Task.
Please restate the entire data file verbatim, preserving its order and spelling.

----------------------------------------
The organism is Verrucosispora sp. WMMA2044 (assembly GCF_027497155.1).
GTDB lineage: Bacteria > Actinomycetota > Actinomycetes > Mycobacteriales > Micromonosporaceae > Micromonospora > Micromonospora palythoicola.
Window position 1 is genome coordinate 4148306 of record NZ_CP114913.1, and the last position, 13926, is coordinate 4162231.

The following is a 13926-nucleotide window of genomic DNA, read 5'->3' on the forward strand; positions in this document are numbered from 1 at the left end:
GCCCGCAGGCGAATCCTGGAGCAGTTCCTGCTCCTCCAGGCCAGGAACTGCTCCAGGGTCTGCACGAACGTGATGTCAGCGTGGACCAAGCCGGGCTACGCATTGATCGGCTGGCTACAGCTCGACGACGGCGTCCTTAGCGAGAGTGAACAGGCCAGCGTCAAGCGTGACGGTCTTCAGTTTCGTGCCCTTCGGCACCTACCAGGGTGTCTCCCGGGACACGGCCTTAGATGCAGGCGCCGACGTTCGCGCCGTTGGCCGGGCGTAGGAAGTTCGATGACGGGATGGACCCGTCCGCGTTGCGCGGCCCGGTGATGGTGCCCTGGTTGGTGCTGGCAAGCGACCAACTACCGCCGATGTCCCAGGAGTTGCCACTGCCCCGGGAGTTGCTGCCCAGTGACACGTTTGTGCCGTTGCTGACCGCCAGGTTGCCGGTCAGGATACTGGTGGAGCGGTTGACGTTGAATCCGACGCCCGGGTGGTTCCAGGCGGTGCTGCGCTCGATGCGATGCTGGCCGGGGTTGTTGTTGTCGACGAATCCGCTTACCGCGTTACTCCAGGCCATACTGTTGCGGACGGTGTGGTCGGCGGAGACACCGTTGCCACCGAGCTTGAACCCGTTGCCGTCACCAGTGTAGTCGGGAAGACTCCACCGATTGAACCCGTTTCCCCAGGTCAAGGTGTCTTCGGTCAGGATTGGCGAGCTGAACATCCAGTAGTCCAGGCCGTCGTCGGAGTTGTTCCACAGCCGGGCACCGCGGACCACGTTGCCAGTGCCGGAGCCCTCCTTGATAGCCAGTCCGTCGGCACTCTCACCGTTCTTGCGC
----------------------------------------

The organism is Verrucosispora sp. WMMA2044 (assembly GCF_027497155.1).
GTDB lineage: Bacteria > Actinomycetota > Actinomycetes > Mycobacteriales > Micromonosporaceae > Micromonospora > Micromonospora palythoicola.
Window position 1 is genome coordinate 4148306 of record NZ_CP114913.1, and the last position, 13926, is coordinate 4162231.

The following is a 13926-nucleotide window of genomic DNA, read 5'->3' on the forward strand; positions in this document are numbered from 1 at the left end:
GCCCGCAGGCGAATCCTGGAGCAGTTCCTGCTCCTCCAGGCCAGGAACTGCTCCAGGGTCTGCACGAACGTGATGTCAGCGTGGACCAAGCCGGGCTACGCATTGATCGGCTGGCTACAGCTCGACGACGGCGTCCTTAGCGAGAGTGAACAGGCCAGCGTCAAGCGTGACGGTCTTCAGTTTCGTGCCCTTCGGCACCTACCAGGGTGTCTCCCGGGACACGGCCTTAGATGCAGGCGCCGACGTTCGCGCCGTTGGCCGGGCGTAGGAAGTTCGATGACGGGATGGACCCGTCCGCGTTGCGCGGCCCGGTGATGGTGCCCTGGTTGGTGCTGGCAAGCGACCAACTACCGCCGATGTCCCAGGAGTTGCCACTGCCCCGGGAGTTGCTGCCCAGTGACACGTTTGTGCCGTTGCTGACCGCCAGGTTGCCGGTCAGGATACTGGTGGAGCGGTTGACGTTGAATCCGACGCCCGGGTGGTTCCAGGCGGTGCTGCGCTCGATGCGATGCTGGCCGGGGTTGTTGTTGTCGACGAATCCGCTTACCGCGTTACTCCAGGCCATACTGTTGCGGACGGTGTGGTCGGCGGAGACACCGTTGCCACCGAGCTTGAACCCGTTGCCGTCACCAGTGTAGTCGGGAAGACTCCACCGATTGAACCCGTTTCCCCAGGTCAAGGTGTCTTCGGTCAGGATTGGCGAGCTGAACATCCAGTAGTCCAGGCCGTCGTCGGAGTTGTTCCACAGCCGGGCACCGCGGACCACGTTGCCAGTGCCGGAGCCCTCCTTGATAGCCAGTCCGTCGGCACTCTCACCGTTCTTGCGC